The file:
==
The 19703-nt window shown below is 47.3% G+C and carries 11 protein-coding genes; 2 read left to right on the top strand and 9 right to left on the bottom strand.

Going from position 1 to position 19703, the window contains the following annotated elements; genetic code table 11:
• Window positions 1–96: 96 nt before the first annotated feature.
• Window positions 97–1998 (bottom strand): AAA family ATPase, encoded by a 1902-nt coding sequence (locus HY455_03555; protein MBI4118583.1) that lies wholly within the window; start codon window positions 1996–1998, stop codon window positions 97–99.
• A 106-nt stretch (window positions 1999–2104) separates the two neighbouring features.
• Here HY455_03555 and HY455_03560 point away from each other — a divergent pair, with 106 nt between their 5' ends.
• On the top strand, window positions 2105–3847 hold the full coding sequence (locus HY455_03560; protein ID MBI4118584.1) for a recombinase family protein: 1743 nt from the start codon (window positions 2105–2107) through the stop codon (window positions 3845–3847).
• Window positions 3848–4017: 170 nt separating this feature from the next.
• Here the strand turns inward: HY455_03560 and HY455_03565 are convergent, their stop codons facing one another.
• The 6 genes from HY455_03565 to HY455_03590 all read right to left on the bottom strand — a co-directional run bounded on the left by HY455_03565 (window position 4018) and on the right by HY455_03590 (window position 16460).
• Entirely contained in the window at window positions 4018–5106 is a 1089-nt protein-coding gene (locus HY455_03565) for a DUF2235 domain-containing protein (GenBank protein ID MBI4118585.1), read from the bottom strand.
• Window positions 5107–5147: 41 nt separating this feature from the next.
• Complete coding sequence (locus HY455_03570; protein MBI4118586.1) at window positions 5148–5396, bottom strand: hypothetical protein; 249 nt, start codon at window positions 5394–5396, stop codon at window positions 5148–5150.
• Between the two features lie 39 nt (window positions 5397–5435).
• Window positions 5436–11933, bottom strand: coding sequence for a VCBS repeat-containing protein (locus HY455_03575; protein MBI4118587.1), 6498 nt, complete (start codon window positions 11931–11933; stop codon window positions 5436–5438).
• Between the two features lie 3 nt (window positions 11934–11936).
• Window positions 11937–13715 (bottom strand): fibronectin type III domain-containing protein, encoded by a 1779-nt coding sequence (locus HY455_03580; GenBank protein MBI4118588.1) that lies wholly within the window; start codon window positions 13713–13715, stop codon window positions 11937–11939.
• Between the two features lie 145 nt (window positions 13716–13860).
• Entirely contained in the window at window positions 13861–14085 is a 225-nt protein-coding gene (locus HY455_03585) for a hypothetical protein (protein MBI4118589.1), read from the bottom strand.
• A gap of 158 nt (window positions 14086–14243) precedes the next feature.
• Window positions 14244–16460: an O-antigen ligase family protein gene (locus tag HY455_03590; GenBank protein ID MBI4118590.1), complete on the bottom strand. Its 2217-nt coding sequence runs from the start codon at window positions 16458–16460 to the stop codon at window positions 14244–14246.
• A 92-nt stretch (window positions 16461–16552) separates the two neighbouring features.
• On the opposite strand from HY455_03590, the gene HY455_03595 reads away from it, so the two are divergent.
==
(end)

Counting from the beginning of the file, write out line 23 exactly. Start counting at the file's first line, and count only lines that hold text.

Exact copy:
• On the opposite strand from HY455_03590, the gene HY455_03595 reads away from it, so the two are divergent.